France warns UK to avoid Brexit derivatives clash
French regulator AMF has urged Britain to avoid regulations that would allow arbitrage opportunities in the trading of euro denominated swaps after Brexit, Jane Connolly writes.
Reuters reports that the EU wants to cut back on its reliance on London and boost its own capital markets.
Arbitrage occurs when a security is purchased in one market and simultaneously sold in another market at a higher price.
In the event of a no-deal Brexit, the EU’s derivatives trading obligation (DTO) rule states EU market users could not use platforms in London to trade contracts such as interest rate swaps and credit default swaps in the over-the-counter (OTC) or unlisted contracts market.
Users would have to use one of the 11 trading platforms within the bloc; alternatively, there are five in Singapore and nearly 40 in the US that have been endorsed by the EU.
Reuters reports that Robert Ophele, chair of AMF, believes the DTO “presents challenges in a post-Brexit context.”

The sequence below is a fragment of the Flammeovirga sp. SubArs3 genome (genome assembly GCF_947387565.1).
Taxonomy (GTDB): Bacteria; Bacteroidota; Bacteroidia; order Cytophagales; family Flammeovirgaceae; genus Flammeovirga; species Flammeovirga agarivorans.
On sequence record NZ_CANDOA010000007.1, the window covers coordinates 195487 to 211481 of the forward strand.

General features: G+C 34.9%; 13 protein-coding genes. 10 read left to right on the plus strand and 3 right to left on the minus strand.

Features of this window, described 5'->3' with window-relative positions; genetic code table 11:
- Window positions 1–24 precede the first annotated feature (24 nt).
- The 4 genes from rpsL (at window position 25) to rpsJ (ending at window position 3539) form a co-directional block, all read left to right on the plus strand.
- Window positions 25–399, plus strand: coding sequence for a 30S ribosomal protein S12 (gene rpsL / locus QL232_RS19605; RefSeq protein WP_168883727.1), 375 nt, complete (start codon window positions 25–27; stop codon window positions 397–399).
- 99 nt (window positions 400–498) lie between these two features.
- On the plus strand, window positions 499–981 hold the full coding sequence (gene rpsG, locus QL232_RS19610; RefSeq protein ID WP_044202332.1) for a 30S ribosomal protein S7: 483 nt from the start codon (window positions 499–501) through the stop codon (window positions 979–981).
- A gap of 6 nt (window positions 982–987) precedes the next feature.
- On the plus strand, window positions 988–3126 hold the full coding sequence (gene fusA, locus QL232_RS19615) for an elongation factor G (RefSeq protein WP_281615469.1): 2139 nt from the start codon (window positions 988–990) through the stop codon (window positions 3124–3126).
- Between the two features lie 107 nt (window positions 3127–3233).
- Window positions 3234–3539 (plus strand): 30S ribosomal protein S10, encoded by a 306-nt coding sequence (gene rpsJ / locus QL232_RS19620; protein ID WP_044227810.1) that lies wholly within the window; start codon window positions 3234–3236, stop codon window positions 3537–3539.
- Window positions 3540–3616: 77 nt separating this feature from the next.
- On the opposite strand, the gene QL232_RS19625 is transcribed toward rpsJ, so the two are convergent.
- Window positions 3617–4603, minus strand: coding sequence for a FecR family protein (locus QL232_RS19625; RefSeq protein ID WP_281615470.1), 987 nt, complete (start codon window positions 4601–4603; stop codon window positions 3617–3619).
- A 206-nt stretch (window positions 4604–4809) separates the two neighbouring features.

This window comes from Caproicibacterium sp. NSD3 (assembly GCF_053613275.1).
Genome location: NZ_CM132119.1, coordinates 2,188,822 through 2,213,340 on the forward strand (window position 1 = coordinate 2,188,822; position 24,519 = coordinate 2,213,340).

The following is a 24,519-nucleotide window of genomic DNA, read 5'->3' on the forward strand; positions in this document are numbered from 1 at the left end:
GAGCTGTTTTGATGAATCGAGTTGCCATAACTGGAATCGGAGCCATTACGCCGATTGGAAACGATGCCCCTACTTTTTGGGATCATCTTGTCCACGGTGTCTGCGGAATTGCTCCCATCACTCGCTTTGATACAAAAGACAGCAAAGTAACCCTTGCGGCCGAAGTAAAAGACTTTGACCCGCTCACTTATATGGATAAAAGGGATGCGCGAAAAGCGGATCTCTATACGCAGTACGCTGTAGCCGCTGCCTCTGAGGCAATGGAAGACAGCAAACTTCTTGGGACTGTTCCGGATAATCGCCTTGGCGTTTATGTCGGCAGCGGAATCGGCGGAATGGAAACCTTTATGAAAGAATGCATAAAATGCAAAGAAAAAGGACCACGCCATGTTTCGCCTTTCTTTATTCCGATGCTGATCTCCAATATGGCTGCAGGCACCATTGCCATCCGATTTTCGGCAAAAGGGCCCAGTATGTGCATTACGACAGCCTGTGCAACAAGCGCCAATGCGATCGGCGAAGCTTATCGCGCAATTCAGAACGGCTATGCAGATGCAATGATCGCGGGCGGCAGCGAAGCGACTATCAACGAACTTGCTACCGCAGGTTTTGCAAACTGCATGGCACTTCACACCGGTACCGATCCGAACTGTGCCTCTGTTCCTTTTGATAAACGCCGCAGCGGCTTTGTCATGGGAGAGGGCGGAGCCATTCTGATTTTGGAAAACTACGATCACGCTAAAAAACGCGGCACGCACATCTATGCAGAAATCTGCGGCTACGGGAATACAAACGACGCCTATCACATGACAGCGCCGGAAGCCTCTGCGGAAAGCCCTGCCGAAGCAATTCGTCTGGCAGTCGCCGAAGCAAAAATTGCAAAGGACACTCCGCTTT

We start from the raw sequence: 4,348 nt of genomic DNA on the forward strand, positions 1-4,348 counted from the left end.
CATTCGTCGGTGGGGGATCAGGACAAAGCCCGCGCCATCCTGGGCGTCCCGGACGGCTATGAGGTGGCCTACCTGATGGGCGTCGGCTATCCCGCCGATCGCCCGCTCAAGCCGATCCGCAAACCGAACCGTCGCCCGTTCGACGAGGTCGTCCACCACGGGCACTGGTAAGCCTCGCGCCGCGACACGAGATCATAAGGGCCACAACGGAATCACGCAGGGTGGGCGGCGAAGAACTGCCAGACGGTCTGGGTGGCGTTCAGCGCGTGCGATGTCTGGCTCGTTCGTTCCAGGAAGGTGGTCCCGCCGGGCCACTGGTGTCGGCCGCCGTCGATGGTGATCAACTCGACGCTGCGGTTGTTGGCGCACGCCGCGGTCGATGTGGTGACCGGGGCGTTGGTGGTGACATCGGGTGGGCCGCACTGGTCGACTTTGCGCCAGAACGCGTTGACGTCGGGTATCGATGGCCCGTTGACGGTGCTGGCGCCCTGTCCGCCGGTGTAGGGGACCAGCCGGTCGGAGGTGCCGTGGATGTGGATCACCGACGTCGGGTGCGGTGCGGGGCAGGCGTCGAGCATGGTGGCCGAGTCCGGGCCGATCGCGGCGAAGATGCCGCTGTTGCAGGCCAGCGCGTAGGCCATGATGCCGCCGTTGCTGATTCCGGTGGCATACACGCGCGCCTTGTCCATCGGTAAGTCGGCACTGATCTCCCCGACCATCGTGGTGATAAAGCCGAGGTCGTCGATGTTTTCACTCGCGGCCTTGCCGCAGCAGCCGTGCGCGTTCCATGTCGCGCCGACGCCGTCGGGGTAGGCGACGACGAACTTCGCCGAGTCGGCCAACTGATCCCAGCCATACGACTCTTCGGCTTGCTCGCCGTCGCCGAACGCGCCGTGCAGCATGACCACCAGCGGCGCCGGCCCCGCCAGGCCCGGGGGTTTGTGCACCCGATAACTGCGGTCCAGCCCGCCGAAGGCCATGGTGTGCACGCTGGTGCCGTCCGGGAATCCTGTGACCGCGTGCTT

He tells the International Swaps and Derivatives Association (ISDA)’s European conference: “I believe these can be overcome in a pragmatic and meaningful way by focusing the DTO on euro denominated instruments.”
Ophele says that sterling denominated derivatives contracts could be removed from the DTO and would be traded in London.
He adds: “Absent such clarification, we will not be able to avoid overlaps or worse, arbitrage. I do hope that such a pragmatic approach will prevail.”
Earlier in the week, Andrew Bailey, chief executive of the Financial Conduct Authority (FCA), stated that it was for the EU to act to avoid overlaps in derivatives trading.